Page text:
Christchurch-based Bush Telly produces programmes that support conservation in New Zealand. Its items on our natural history and local conservation efforts include interviews with leading conservationists and authors, practical demonstrations, and the science that sits behind conservation. Bush Telly produced its first 50 programmes on a stand at the 2009 Ellerslie International Flower Show. The exhibit, comprising four television sets, won the Supreme Design Award at the show.
QEII National Trust (QEII) helps private landowners to protect significant natural and cultural features on their land through open space covenants in perpetuity. Features protected include landscapes, forest remnants, wetlands, grasslands, threatened species habitats, and cultural and archaeological sites. Nearly 109,000 hectares are now protected voluntarily by over 3,800 private landowners. QEII plays a key role in the New Zealand Biodiversity Strategy as it is uniquely placed to advance the protection in perpetuity of threatened environments occurring on private land.
Living Legends is a community conservation project that is coordinating 17 native tree planting projects throughout New Zealand during Rugby World Cup 2011. Each planting is being run in conjunction with a provincial rugby union and is dedicated to a regional ‘Rugby Legend’ who has been selected by the union. These Rugby Legends are people who have made a significant contribution to rugby in New Zealand.
Understanding the potential of New Zealand peat bogs to study past climate change. We are a group of academics from universities in New Zealand and the UK who are starting work on a new project in New Zealand studying peat bogs throughout the country. In our broader research, we look at how climate has changed over approximately the past 15,000 years and try to understand how this relates to the functioning of the climate system under natural conditions. Ultimately, we can use information like this to improve the climate models used to predict future change. We would love to do more of this work in New Zealand, but there are currently not many methods available for us to do so. Our new project aims to test whether a new method, studying the isotopes in restiad peat moss, will work. If it does, then we can take cores down through the peat bogs, that accumulate slowly over many thousands of years, to study New Zealand’s past climate. Follow our posts and blogs over the coming year to find out how we get on.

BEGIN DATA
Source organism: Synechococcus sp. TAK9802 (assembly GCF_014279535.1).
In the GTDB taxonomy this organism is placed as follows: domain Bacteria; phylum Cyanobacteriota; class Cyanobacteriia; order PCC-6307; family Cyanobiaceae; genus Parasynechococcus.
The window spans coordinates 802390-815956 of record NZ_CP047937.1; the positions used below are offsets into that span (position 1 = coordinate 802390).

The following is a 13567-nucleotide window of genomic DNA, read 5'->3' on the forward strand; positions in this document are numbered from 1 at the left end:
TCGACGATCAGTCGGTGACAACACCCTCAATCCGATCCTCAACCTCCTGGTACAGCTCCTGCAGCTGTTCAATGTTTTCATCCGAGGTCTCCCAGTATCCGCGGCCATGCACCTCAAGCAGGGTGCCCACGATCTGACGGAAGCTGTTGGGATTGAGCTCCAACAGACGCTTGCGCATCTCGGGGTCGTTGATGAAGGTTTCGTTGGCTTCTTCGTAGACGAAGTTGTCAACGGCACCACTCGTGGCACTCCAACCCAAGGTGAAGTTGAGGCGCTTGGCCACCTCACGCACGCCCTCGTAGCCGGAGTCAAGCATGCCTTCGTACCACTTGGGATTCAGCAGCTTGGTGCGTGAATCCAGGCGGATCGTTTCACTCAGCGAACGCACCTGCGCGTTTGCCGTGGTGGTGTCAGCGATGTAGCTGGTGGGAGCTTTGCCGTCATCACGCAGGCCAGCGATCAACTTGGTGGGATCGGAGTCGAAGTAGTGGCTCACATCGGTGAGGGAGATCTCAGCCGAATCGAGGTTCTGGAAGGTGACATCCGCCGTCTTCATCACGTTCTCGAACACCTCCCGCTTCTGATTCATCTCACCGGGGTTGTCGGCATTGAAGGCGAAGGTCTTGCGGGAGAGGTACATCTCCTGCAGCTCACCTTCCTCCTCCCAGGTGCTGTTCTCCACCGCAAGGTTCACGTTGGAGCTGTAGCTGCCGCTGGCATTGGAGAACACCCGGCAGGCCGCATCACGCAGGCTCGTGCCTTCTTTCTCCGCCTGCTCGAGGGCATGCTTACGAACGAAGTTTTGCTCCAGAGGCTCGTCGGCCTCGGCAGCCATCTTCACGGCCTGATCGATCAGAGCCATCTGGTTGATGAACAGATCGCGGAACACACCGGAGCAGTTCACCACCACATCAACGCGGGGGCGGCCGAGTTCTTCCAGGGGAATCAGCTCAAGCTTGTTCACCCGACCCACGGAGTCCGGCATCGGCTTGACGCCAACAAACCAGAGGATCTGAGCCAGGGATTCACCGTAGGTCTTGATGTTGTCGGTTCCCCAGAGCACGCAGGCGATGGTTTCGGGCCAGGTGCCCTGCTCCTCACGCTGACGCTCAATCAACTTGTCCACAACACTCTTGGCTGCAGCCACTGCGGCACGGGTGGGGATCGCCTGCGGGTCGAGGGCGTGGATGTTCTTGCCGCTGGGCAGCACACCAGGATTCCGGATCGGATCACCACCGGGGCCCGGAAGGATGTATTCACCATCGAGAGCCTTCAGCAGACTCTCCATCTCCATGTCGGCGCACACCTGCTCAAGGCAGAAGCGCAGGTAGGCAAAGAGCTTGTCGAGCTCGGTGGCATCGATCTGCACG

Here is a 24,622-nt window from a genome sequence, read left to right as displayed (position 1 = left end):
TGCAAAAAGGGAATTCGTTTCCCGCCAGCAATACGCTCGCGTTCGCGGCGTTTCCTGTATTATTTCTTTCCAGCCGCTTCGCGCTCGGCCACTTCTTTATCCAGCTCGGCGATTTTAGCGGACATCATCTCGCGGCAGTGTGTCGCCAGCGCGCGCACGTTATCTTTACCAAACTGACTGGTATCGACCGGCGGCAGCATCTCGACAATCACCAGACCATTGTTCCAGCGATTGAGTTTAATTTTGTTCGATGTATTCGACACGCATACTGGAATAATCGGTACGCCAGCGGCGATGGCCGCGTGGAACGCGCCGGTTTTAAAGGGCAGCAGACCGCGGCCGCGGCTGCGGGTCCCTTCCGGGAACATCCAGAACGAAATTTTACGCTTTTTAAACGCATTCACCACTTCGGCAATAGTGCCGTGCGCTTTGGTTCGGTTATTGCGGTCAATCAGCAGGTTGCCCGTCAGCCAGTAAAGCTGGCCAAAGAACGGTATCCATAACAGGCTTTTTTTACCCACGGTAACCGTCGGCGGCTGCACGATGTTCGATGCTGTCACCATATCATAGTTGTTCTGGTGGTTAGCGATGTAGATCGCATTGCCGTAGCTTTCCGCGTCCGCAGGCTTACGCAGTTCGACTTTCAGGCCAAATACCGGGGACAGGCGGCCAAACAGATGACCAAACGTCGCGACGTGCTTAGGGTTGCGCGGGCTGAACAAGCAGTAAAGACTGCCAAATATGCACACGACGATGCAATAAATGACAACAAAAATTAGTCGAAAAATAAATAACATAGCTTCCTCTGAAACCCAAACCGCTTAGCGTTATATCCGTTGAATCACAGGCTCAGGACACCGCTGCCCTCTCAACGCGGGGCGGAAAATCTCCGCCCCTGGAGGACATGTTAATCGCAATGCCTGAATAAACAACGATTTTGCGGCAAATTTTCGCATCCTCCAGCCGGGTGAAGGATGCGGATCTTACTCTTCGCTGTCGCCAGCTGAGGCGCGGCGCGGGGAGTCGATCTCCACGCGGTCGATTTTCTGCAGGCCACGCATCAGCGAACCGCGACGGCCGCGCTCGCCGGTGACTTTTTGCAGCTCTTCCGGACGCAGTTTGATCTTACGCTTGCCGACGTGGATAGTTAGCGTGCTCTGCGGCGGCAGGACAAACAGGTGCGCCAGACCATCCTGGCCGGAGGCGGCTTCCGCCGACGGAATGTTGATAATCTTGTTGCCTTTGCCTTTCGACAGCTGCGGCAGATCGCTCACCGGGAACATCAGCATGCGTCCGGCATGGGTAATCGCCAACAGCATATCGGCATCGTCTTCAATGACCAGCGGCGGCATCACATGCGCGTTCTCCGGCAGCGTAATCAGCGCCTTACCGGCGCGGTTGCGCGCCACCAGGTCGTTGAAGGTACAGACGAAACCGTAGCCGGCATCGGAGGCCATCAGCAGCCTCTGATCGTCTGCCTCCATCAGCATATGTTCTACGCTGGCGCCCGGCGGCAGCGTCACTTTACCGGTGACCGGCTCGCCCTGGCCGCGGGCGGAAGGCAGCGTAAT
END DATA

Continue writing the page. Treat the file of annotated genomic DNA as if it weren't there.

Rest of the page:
The West Coast Blue Penguin Trust is a charitable trust formed in 2006 by local residents concerned at the decline in blue penguin populations. Its aim is to conserve blue penguins and other coastal birds on the South Island’s West Coast , as well as their habitat. The Trust raises funds for further research on the penguins and works with the community to raise awareness through education and advocacy. Blue Penguins are a near threatened species in slow decline and need our protection from traffic, dogs, coastal development and predators.